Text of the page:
by D. Cupples | I've been on a break from feverishly following the (generally gut wrenching) goings on in our nation's capital. Occasionally, I've peeked out of my cave to see if there's solid cause for hope -- as opposed to those empty words that were filling the air like motes of dust a couple years ago.
Today, I peeked out because a friend had sent me a link to a Firedoglake blog post by Jane Hamsher. You can check it out here.
The upshot: the Obama Administration and many Congressional Democrats have gone and alienated donors that they now seem to need as the November elections loom ahead. It amounts to bad strategy, as Jane points out:
"Sucking up to our Wall Street overlords while dog whistling to your base is not as easy as the GOP makes it look."
Two concepts seem to be at the root of Beltway Dems' dismal situation:
1) Lack of purpose
The GOP really has worked some magic: i.e., convincing five-digit earners to raise their swords (and empty their wallets) in support of the seven-digit-plus set (people who don't give a damn about their far-less-elite supporters).
How did GOP leaders do it? They have an impressive ability to identify their purpose, focus on it, and avoid betraying the people to whom they are most beholden.
During eight years of Mr. Bush (six of them with a GOP-controlled Congress), we repeatedly watched the people who control our government "suck up" to big Wall Street players and other deep-pocket folks.
In 2005, for example, credit card companies (which raked in billions by charging us double-digit interest rates) wanted a more creditor-friendly set of bankruptcy laws. The then-Republican president and Congress didn't mess around: fueled by a massive sense of purpose, they stayed on task and re-did the bankruptcy code.
It's amazing what people can accomplish when they refuse to lose sight of their purpose.
Why the massive sense of purpose? Because those GOP politicians knew who'd been buttering their bread and knew that betraying the butterers would reduce campaign donations. It's pretty simple: money in, money out.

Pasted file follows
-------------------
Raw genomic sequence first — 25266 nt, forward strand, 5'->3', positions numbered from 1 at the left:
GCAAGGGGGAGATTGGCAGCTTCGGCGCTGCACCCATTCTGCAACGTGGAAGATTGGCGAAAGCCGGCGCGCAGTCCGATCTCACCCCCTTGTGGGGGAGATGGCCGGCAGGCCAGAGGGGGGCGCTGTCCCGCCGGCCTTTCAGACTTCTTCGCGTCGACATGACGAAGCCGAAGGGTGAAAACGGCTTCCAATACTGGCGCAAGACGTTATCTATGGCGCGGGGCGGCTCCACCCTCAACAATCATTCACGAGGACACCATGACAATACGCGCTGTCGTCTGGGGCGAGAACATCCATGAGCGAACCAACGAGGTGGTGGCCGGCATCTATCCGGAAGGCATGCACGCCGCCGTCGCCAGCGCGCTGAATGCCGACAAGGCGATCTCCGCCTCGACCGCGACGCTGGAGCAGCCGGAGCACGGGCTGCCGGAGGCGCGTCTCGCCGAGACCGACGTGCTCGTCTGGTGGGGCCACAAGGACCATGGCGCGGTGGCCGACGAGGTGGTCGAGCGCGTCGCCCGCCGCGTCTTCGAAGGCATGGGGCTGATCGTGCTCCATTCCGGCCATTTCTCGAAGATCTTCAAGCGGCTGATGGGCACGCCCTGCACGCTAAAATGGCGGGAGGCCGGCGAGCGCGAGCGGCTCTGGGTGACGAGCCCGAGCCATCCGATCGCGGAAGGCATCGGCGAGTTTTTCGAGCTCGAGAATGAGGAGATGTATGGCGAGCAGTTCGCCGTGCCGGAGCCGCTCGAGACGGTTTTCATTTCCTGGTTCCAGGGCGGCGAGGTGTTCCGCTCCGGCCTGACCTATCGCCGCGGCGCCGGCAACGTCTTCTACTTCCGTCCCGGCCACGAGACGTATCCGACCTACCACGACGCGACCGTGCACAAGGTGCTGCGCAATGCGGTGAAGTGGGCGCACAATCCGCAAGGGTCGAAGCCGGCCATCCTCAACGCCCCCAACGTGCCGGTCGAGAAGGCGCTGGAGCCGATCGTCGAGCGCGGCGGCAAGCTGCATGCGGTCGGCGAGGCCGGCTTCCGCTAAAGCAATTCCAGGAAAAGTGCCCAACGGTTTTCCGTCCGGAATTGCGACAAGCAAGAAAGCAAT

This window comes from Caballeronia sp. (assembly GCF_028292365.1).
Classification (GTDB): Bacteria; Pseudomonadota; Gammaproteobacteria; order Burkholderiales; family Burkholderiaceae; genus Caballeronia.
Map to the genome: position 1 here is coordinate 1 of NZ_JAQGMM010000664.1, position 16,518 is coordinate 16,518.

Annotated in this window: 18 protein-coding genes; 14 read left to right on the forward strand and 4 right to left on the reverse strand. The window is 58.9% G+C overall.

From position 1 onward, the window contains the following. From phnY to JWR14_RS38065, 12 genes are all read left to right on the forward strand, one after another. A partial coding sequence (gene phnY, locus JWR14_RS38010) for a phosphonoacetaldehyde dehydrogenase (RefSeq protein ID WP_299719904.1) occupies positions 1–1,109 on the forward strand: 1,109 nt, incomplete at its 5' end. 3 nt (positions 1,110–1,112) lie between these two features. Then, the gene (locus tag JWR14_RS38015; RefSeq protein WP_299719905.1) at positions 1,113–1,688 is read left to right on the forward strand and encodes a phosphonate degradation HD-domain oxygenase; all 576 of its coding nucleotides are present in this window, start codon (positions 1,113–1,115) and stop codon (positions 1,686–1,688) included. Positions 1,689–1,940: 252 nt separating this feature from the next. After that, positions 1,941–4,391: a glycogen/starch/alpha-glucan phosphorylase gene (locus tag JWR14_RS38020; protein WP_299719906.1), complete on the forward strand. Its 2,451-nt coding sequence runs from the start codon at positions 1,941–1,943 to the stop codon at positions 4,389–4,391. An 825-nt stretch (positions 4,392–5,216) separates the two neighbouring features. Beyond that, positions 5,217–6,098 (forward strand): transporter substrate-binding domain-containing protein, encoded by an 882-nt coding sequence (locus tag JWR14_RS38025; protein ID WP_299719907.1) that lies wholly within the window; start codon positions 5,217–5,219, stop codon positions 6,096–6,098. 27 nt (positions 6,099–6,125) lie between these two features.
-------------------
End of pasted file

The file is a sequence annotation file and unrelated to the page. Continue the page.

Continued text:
From 2001-06, the finaincial-industy players pressed for more lax regulations: regulations that left us ordinary folks (and our financial system) unprotected, all so that even more money would flow into industry players' pockets.
Fueled by the old massive sense of purpose, the GOP-controlled government took a laissez faire stance -- time and time again.
In 2008, after our financial system undeniably started breaking down, what did the then-Republican administration do? Fueled by the old massive sense purpose, it scared Congress into bailing out the folks who'd driven our financial system into the ditch in the first place. Yes, the drivers were major sources of campaign cash.
But it wasn't just Republican politicians. Congress was controlled by Democrats, many of whom went along with Henry Paulson's bailout plan. Why? Because many of those Dems had taken stacks of campaign cash from the same bread butterers as their GOP colleagues had.
In other words, many Dems were fueled by the old massive sense of purpose.
Check out the Center for Responsive Politics, and see who was giving them money before the 2008 election (before the massive bank-bailout).
I could go on with examples, but I'll get to the point instead: many Beltway Dems lacked a truly public-oriented sense of purpose: i.e., they weren't truly committed to things like improving health care for us ordinary folks, protecting our jobs, or holding Bush Administration players accountable for likely illegal acts.
Yeah, most of those politicans did tell us they had public-oriented purposes. They also told us to have hope (and with mantra-esque repetiveness). Motes of dust.
If those Dems had been committed to public-oriented purposes, it would not have been so easy for them to betray us -- the very people whose millions of votes got them elected to office.
Apparently, many Beltway Dems learned the wrong things from their GOP colleagues. Dems who manage to stay in Congress after November had better learn the right stuff:
1) to develop and focus on a purpose, and
2) to avoid betraying the folks who butter their bread.
But here's the crucial first step: they must realize -- though it should have been obvious after Election 2008 -- that we ordinary folks (who control millions of votes and want good health care, good jobs, clean air, a solid education system, etc.) are the very people who butter the Democratic Party's bread.